Nutritional assessment of resettled paediatric refugees in Western Australia

Katie Newman, Kelly O'Donovan, Natasha Bear, Annie Robertson, Raewyn Mutch, Sarah Cherian

Research output: Contribution to journalArticlepeer-review

9 Citations (Scopus)


AIM: Nutritional deprivation, inadequate diet and food insecurity are common refugee experiences. The growth and nutritional status of paediatric refugees following resettlement in developed countries and the related interplay with socio-economic factors remain less defined; this study aims to describe these features.

METHODS: Standardised dietary, medical and socio-demographic health assessments of new refugee patients attending a multidisciplinary paediatric Refugee Health Service (RHS) in Western Australia between 2010 and 2015 were analysed.

RESULTS: Demographic data from 1131 paediatric refugees are described (age 2 months to 17.8 years). The majority experienced socio-economic disadvantage, had limited parental education and required interpreters. Nutritional deficiencies were common but varied across ethnicities: iron deficiency (ID) (12.3%), anaemia (7.3%) and inadequate dairy intake (41.0%). A third of children (32.6%) did not consume meat. Infant breastfeeding was sustained (77.8%) in infants <12 months. Prolonged breastfeeding (44.9% aged 12-24 months) was associated with an increased risk of ID (odds ratio 4.0, 95% confidence interval 1.4-11.6). Median body mass index increased significantly for those >24 months between referral and RHS assessment (median period 1.8 months). Overall, 27.1% required additional formal dietetic follow-up, with higher nutritional concerns in refugee children <24 months compared to older patients.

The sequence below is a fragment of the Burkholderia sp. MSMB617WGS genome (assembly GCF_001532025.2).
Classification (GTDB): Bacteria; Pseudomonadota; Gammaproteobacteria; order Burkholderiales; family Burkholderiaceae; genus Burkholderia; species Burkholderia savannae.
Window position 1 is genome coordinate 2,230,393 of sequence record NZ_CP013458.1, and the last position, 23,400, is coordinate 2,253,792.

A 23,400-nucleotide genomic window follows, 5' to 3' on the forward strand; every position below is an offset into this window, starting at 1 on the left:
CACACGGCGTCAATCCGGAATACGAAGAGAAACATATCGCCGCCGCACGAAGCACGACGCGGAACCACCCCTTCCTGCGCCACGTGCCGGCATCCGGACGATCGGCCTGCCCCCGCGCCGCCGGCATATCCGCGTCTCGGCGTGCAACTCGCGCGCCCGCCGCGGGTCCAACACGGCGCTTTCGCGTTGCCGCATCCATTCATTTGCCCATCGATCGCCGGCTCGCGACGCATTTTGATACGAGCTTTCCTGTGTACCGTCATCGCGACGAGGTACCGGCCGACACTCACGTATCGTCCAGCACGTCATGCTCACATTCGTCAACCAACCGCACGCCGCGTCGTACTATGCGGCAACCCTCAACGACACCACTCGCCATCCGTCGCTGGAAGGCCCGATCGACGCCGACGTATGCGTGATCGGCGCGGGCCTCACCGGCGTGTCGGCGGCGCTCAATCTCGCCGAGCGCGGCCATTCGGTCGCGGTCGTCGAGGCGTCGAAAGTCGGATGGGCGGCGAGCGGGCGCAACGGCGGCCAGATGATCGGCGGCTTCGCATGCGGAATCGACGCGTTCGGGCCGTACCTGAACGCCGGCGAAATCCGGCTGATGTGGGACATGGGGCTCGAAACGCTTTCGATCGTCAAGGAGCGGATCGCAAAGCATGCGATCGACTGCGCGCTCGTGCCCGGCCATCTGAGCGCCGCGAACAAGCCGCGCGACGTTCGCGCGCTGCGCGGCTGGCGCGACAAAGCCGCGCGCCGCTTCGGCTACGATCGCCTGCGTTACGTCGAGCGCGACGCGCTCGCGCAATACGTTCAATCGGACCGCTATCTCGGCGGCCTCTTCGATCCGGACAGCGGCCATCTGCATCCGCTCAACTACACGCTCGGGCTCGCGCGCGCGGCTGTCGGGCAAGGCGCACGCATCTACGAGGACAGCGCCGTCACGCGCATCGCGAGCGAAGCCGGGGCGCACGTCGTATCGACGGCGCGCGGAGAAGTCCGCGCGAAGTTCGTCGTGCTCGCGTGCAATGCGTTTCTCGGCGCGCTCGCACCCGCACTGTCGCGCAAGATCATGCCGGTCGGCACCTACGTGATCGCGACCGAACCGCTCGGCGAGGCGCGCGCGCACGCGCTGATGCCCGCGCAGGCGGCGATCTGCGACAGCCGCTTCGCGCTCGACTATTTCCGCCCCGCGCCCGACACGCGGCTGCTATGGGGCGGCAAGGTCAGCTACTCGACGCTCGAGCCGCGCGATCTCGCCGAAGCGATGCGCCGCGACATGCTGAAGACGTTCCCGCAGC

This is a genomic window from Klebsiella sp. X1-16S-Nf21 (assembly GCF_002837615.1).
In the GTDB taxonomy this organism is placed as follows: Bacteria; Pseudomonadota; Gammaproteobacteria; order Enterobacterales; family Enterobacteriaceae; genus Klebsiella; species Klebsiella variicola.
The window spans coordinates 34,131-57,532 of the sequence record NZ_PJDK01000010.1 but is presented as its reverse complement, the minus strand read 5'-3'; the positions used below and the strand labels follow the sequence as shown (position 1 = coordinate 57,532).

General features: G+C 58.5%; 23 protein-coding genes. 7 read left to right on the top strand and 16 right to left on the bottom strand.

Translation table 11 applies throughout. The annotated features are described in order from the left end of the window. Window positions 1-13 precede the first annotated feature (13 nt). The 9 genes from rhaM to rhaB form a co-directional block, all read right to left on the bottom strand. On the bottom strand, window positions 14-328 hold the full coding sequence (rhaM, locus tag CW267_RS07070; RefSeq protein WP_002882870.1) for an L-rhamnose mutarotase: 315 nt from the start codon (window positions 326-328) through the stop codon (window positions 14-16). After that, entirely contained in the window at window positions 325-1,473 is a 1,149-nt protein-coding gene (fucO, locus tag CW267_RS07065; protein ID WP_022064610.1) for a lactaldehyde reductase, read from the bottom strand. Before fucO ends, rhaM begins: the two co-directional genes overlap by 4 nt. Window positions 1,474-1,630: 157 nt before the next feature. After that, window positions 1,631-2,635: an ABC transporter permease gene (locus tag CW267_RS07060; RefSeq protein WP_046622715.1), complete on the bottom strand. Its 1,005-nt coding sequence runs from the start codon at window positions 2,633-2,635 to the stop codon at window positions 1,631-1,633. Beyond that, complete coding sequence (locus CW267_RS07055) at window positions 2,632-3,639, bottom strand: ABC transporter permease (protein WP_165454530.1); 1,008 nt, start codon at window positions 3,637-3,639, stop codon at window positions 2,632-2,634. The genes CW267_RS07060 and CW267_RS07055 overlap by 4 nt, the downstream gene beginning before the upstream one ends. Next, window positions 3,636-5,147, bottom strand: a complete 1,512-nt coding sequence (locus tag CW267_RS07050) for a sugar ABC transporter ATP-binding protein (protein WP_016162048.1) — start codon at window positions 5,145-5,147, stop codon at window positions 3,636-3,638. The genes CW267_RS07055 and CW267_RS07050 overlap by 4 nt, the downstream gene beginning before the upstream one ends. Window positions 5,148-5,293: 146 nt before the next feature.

CONCLUSIONS: Identification of frequent post-settlement nutritional concerns has been captured through structured multidisciplinary paediatric health screening. Specific screening for socio-economic influencing factors, including education, poverty and food insecurity, during refugee clinical assessments is recommended. Development of targeted, culturally appropriate parental education resources and interventions may improve management following resettlement. Longitudinal research assessing resettlement growth trajectories is required.

Original languageEnglish
Pages (from-to)574-581
Number of pages8
JournalJournal of Paediatrics and Child Health
Issue number5
Early online date5 Oct 2018
Publication statusPublished - May 2019


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